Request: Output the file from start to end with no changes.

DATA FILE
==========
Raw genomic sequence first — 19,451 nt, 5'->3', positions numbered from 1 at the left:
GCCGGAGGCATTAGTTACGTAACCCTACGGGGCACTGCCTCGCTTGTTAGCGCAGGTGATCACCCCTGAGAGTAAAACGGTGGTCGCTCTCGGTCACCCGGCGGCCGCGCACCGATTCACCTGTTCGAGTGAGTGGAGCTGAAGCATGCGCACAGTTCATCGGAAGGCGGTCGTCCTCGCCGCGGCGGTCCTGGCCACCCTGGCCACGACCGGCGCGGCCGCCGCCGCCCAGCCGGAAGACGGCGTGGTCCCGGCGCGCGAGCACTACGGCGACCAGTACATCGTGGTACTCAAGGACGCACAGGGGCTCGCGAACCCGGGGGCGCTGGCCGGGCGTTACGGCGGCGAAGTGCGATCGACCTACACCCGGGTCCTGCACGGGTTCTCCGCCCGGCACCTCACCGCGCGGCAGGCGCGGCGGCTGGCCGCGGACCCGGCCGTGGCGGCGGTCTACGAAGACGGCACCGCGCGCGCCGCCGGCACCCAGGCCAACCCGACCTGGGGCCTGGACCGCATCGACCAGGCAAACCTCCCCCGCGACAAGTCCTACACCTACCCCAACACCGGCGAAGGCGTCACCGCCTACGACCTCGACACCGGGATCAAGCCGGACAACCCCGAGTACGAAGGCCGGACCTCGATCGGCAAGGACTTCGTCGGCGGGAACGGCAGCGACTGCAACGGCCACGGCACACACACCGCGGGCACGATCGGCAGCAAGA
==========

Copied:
Raw genomic sequence first — 19,451 nt, 5'->3', positions numbered from 1 at the left:
GCCGGAGGCATTAGTTACGTAACCCTACGGGGCACTGCCTCGCTTGTTAGCGCAGGTGATCACCCCTGAGAGTAAAACGGTGGTCGCTCTCGGTCACCCGGCGGCCGCGCACCGATTCACCTGTTCGAGTGAGTGGAGCTGAAGCATGCGCACAGTTCATCGGAAGGCGGTCGTCCTCGCCGCGGCGGTCCTGGCCACCCTGGCCACGACCGGCGCGGCCGCCGCCGCCCAGCCGGAAGACGGCGTGGTCCCGGCGCGCGAGCACTACGGCGACCAGTACATCGTGGTACTCAAGGACGCACAGGGGCTCGCGAACCCGGGGGCGCTGGCCGGGCGTTACGGCGGCGAAGTGCGATCGACCTACACCCGGGTCCTGCACGGGTTCTCCGCCCGGCACCTCACCGCGCGGCAGGCGCGGCGGCTGGCCGCGGACCCGGCCGTGGCGGCGGTCTACGAAGACGGCACCGCGCGCGCCGCCGGCACCCAGGCCAACCCGACCTGGGGCCTGGACCGCATCGACCAGGCAAACCTCCCCCGCGACAAGTCCTACACCTACCCCAACACCGGCGAAGGCGTCACCGCCTACGACCTCGACACCGGGATCAAGCCGGACAACCCCGAGTACGAAGGCCGGACCTCGATCGGCAAGGACTTCGTCGGCGGGAACGGCAGCGACTGCAACGGCCACGGCACACACACCGCGGGCACGATCGGCAGCAAGA